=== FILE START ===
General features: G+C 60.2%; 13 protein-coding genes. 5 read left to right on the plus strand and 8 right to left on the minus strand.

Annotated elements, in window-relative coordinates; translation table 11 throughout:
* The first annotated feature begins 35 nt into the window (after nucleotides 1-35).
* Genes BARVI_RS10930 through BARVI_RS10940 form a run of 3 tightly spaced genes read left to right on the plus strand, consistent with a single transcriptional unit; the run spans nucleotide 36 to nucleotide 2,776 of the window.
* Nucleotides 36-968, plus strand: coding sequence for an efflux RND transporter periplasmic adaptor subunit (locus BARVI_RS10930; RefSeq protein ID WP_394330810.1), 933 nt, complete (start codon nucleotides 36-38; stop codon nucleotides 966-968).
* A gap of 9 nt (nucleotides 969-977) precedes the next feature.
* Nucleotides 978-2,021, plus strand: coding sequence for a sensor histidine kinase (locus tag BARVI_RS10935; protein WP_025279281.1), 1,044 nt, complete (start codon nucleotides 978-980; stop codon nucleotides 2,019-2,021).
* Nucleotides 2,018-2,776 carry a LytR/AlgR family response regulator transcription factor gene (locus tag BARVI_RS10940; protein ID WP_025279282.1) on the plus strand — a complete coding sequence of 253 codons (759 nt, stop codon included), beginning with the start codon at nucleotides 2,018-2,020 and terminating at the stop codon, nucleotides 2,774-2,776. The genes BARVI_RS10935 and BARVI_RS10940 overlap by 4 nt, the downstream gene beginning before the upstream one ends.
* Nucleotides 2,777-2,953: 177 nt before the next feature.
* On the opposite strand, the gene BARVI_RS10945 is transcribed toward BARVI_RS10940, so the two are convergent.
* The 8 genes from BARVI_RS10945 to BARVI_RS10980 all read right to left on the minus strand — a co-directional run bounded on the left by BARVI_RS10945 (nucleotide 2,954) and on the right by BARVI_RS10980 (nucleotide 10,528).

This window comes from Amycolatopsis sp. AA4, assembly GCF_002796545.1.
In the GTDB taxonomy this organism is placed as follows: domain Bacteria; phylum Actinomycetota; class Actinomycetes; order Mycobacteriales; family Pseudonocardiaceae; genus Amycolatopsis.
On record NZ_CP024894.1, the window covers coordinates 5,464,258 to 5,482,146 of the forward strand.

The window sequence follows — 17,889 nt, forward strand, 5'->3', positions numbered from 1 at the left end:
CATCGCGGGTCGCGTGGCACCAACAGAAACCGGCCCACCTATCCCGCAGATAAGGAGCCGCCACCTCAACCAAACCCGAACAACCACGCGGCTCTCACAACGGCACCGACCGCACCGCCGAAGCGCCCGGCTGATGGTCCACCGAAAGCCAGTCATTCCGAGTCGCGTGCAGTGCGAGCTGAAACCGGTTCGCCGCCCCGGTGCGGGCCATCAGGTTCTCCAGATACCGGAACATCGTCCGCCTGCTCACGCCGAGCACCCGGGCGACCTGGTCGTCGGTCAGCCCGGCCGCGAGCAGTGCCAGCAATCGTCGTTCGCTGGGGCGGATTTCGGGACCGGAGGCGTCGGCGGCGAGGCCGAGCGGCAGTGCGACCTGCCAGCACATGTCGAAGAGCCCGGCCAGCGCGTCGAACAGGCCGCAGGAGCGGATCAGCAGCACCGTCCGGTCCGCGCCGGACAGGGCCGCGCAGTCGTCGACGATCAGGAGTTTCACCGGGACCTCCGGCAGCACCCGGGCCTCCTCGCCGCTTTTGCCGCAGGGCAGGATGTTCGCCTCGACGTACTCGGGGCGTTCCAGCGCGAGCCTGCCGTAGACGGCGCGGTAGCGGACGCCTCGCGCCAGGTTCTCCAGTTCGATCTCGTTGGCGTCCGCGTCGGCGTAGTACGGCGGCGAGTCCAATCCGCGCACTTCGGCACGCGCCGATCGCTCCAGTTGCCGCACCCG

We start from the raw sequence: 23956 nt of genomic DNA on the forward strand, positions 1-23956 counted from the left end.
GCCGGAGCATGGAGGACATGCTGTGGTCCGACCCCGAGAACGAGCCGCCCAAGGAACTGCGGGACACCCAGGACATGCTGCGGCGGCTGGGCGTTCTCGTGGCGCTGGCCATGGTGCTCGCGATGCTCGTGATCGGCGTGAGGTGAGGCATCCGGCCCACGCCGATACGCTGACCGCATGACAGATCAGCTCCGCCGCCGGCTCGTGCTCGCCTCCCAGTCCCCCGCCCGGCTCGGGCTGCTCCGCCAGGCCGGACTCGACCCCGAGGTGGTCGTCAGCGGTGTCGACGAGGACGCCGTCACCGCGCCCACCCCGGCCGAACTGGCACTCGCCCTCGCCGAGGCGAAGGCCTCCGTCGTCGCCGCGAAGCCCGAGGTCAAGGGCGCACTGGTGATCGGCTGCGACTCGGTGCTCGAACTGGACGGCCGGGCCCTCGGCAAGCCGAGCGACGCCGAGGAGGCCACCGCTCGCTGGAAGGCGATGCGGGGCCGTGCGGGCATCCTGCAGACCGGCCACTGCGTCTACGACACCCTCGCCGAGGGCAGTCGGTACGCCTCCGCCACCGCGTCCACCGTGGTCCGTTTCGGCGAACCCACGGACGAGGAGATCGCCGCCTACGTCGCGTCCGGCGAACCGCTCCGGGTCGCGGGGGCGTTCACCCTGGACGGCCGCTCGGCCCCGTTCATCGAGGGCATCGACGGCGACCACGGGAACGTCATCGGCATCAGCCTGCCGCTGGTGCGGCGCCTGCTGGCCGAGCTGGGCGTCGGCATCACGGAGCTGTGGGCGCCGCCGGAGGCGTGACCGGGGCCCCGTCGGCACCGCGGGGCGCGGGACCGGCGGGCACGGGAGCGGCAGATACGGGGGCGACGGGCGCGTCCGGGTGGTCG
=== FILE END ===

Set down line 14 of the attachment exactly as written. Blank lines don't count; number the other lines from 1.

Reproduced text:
On record NZ_CP024894.1, the window covers coordinates 5,464,258 to 5,482,146 of the forward strand.